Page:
■ MARY COOK
World War II historian Lynne Olson returns next week to talk about “Last Hope Island, Occupied Europe and the Brotherhood that Helped Turn the Tide of War.”
When she spoke to the Friends of Boca Grande Community Center last year, she says she “felt right at home” and eagerly anticipates the 4:30 PM, Wednesday, December 13 event.
Speaking by phone last week, she said “I am not a fan of Florida, but,” she admitted, “Boca Grande is a special place.”
World War II era Britain, “Last Hope Island,” was beyond ‘special’.
“Last Hoope” is the moniker given Britain by Polish airmen exiled there during the German occupation. With Nazis in control of most of Europe, deposed refuge leaders and governments fled to London where they endured the blitz and, in new partnerships with continental and American allies, coordinated the victory effort.
Last Spring’s standing-room- only crowd heard Olson speak about an earlier book, Those Angry Days: Roosevelt and Lindbergh, and America’s Fight Over World War II, 1939-41.
She said she likes to pursue “the human angle” in writing books about history. To keep it exhilarating, she says, she looks at historical characters as “newsmakers.” Her 2010 blockbuster Citizens of London, The Americans Who Stood With Britain in its Darkest, Finest Hour, a book with a large-as- life cast, is on Boca Grande bookshelves from the Bridge to the Lighthouse.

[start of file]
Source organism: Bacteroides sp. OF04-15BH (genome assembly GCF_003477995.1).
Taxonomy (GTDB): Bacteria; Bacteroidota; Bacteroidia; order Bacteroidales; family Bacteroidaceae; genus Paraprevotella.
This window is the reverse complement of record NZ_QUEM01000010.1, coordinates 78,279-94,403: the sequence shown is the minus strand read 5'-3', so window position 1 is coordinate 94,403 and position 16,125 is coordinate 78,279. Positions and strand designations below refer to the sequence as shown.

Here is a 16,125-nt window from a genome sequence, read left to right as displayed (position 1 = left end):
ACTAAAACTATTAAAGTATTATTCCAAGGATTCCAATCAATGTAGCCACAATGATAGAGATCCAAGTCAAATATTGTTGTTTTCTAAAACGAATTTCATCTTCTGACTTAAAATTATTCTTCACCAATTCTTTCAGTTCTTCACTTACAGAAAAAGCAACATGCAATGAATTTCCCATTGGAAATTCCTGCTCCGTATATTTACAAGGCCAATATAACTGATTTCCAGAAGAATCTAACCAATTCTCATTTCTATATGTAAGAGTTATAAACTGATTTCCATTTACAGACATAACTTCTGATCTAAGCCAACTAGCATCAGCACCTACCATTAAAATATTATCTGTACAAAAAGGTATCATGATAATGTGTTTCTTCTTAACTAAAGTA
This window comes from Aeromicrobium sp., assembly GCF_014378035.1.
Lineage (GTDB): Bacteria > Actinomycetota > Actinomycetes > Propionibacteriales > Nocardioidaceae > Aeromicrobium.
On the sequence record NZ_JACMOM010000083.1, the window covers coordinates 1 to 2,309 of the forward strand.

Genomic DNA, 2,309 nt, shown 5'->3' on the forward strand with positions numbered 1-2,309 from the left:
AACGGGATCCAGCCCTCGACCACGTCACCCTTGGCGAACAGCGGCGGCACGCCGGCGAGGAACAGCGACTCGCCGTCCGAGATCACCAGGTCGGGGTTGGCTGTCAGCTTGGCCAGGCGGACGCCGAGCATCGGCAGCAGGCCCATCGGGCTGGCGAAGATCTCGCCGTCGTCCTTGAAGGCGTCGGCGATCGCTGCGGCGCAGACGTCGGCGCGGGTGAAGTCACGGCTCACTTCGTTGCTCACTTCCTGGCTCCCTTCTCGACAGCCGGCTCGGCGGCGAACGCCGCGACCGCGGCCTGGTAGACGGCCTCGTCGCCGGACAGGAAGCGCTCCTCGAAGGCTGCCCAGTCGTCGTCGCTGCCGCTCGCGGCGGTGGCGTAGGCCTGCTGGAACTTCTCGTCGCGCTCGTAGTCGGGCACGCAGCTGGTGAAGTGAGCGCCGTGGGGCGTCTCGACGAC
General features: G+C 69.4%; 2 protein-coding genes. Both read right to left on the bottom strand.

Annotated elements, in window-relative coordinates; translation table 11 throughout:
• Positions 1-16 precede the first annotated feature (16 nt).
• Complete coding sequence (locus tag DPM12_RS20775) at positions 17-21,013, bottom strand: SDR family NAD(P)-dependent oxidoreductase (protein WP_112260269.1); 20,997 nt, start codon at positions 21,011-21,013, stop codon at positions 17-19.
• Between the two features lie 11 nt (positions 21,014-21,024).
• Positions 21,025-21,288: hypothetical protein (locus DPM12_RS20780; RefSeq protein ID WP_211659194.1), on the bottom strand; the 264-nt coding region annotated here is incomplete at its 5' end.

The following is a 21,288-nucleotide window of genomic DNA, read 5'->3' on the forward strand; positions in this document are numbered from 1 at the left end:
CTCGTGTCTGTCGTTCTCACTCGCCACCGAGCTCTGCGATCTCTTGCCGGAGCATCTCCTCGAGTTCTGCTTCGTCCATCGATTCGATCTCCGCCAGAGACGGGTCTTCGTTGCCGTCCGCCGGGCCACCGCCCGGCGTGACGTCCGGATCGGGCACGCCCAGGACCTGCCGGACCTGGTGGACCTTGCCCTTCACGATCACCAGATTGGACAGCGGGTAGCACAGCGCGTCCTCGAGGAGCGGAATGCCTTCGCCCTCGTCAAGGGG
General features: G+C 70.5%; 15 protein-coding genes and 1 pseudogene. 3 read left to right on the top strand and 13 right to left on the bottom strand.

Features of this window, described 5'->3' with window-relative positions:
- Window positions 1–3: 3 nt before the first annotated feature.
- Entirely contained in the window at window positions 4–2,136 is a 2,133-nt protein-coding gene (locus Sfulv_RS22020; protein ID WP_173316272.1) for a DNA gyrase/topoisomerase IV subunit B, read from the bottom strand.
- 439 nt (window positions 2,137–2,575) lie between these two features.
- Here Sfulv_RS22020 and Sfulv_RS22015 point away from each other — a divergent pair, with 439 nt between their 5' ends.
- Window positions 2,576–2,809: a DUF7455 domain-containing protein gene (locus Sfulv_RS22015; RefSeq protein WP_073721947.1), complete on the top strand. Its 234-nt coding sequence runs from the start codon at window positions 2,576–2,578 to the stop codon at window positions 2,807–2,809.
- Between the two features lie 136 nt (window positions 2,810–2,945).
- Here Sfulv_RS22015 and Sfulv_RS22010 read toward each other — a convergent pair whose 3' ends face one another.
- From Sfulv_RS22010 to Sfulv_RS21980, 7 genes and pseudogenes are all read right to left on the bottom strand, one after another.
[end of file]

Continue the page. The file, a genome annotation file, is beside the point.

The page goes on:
The ‘human angle’ surely drives the tale of Last Hope Island. Olson recreates the living Winston Churchill of course, and Franklin Delano Roosevelt. The list of personalities runs through royal folk including King Haakon of Norway, the Netherlands Queen Wilhelmina, King Leopold III of Belgium and Charlotte, Grand Duchesse of Luxembourg, to heads of state such as Poland’s Ambassador Jan Masaryk and Czech president Edvard Benes.
Charles de Gaulle, self-appointed leader of the Free France Forces, comes to life as a haughty, confident leader.
As part of her ‘human angle’ trademark, a cast of forgotten heroes does not go undeveloped. In this book she expresses the quintessence of Resistance espionage stars of the period: for example, the Earl of Suffolk – a 1940 superhero, and code breaker Marian Rejewski of Poland. There are many female intelligence agents, notably Belgian Andree de Jongh, Mary Lindell from England who became Comtesse de Milleville, and French women Marie-Madeleine Fourcade and Jennie Rousseau.
Folded into the tale is the significance of the BBC and CBS news, as well as Allied contributions such as those of the Polish Air Force, Belgian gold reserves, Norwegian Navy, French Resistance, Czech intelligence, Dutch merchant ships and many more. Author of seven WWII histories to date, Olson says the book underway centers on a French Resistance leader featured in Last Hope Island.
To purchase tickets for Lynne Olson’s talk on Wednesday, December 13 at 4:30 PM, contact the Friends of Boca Grande Community Center 941-964- 0827, friendsofbocagrande.org.
Photo credit Tamzin B. Smith